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Federal Contractor COVID-19 Vaccine FAQ Update


On November 1, 2021, the Safer Federal Workforce issued additional FAQs for Federal Contractors grappling with the Government’s COVID-19 vaccine mandate. FAR 52.223-99, which is currently making its way into numerous contracts, makes the FAQs binding, including amendments made during performance of the contract. The new FAQs contain a number of pieces of new guidance which contractors subject to FAR 52.223-99 should be aware of as the December 8, 2021, deadline comes closer.

The new FAQs provide administrative clarification for maintaining records of vaccination. Prior vaccine certification obtained by the contractors or a state immunization database is sufficient to certify vaccination. This means that contractors do not need to make a special request for certification from their employees where the vaccine records are available elsewhere.

On the issue of accommodation procedures, the new FAQs also provide some implementation clarity. Requests for medical or religious accommodations do not need to be resolved by the December 8 deadline. Covered contractor employees will need to abide by the previously published guidance on unvaccinated individuals in the workplace while the accommodation is processed.

Relatedly, contractors should notify their contracting officers when one of their employees working onsite (either at the contractor’s site or a federal workplace), has received an accommodation. Federal agencies have the discretion to exclude employees from work onsite at a Federal workplace if they determine no safety protocol would be adequate for an employee with an accommodation. If an employee is barred from work onsite at a federal workplace that does not relieve a contractor from meeting all its contractual requirements. As a result, where contractors are performing work onsite, granting an accommodation may still present significant obstacles to meeting contractual requirements.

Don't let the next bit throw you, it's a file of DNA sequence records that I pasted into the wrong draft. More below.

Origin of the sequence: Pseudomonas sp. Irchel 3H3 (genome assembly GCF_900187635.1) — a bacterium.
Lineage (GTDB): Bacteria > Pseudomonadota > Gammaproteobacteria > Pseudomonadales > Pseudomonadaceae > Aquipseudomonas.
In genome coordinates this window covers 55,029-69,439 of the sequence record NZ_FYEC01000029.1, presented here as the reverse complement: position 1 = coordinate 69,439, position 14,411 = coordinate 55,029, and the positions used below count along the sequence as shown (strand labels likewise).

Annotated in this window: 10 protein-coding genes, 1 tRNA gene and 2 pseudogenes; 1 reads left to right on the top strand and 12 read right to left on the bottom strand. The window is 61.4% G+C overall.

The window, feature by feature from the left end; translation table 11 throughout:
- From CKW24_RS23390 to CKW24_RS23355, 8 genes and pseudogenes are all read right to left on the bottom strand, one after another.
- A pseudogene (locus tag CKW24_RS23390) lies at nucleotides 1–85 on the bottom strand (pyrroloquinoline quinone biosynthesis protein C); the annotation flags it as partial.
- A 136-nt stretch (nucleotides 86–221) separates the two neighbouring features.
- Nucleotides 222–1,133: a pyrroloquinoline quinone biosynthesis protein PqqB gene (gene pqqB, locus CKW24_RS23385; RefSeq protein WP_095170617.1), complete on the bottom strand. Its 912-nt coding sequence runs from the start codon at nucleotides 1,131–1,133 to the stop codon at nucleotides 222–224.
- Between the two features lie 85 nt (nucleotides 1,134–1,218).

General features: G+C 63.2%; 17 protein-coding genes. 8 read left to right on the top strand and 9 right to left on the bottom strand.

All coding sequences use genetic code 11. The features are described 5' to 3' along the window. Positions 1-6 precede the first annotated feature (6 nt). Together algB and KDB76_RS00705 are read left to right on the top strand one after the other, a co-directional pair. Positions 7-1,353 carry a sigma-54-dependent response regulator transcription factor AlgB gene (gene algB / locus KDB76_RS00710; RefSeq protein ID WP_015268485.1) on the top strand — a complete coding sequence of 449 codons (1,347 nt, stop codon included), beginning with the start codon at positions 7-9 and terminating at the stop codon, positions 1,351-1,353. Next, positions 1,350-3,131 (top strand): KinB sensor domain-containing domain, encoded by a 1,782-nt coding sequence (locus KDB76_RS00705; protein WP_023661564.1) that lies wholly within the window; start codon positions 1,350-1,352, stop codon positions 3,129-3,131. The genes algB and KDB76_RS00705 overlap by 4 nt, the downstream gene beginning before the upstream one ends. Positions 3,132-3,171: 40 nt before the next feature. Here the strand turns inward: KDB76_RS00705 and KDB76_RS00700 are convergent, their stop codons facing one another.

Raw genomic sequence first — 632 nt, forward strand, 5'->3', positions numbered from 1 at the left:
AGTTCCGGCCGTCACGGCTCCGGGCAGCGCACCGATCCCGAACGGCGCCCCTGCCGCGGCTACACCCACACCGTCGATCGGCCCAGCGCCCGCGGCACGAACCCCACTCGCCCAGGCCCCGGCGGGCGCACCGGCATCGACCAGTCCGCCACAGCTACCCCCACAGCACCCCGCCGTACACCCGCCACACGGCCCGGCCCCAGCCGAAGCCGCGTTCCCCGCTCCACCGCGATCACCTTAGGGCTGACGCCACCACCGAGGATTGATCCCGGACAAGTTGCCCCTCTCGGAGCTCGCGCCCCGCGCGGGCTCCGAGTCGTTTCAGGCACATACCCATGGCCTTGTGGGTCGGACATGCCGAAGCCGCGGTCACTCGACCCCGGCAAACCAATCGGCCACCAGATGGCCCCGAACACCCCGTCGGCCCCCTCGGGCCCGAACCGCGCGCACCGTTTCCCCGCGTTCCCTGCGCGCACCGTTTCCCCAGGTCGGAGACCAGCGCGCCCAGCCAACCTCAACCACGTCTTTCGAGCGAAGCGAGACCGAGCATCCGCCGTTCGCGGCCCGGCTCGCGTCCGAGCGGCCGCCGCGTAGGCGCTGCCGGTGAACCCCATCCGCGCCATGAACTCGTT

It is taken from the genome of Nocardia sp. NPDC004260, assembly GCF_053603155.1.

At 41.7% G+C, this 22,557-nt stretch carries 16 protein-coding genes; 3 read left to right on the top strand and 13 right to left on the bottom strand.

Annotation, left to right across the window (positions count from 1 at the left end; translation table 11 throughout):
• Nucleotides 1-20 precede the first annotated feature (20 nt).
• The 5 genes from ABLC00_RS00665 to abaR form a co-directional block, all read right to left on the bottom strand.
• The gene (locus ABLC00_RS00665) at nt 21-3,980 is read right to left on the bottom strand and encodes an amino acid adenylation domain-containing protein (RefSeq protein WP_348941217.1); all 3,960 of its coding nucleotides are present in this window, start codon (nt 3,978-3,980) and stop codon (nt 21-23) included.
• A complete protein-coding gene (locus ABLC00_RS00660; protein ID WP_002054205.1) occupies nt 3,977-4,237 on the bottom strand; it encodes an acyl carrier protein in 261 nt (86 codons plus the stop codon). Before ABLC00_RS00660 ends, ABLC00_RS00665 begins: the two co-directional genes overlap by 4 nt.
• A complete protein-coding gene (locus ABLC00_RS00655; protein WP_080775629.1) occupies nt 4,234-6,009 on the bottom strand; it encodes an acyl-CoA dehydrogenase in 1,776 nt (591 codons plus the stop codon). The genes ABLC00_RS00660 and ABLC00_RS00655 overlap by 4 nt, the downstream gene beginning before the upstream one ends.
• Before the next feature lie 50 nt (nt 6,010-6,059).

The new FAQs also seek to provide clarity on the issue of corporate affiliates. Employees of a corporate affiliate of a covered contractor are considered covered contractor employees if they work at the covered contractor workplace. A workplace qualifies as a covered contractor workplace if it is owned by a corporate affiliate and an employee working on or “in connection with” a covered contract is likely to be present. A company is a corporate affiliate if either company is under control of the other or by a third party who controls both. This can also be determined by interlocking management or ownership, identity of interest among family members, shared facilities or equipment, or common use of employees.

Finally, the FAQs provide critical new compliance guidance. Specifically, contractors are encouraged to follow normal companywide disciplinary policy when it comes to employees who refused to comply without an accommodation. The FAQs provide the federal agency policy of a “limited period of counseling and education” before taking additional disciplinary measure as an example. The FAQs also suggest that a contracting officer will not immediately terminate a contract if the contractor is found to be working towards compliance in good-faith and contracting officers are now directed to work with contractors who are working in good faith to comply. However, “if a covered contractor is not taking steps to comply, significant actions, such as termination of the contract, should be taken.” The new FAQs make it clear that a contractor who is not implementing a plan in good faith to vaccinate their employees will likely have their contract terminated.

If you have any questions about this legal update, please reach out to the Government Contracts group.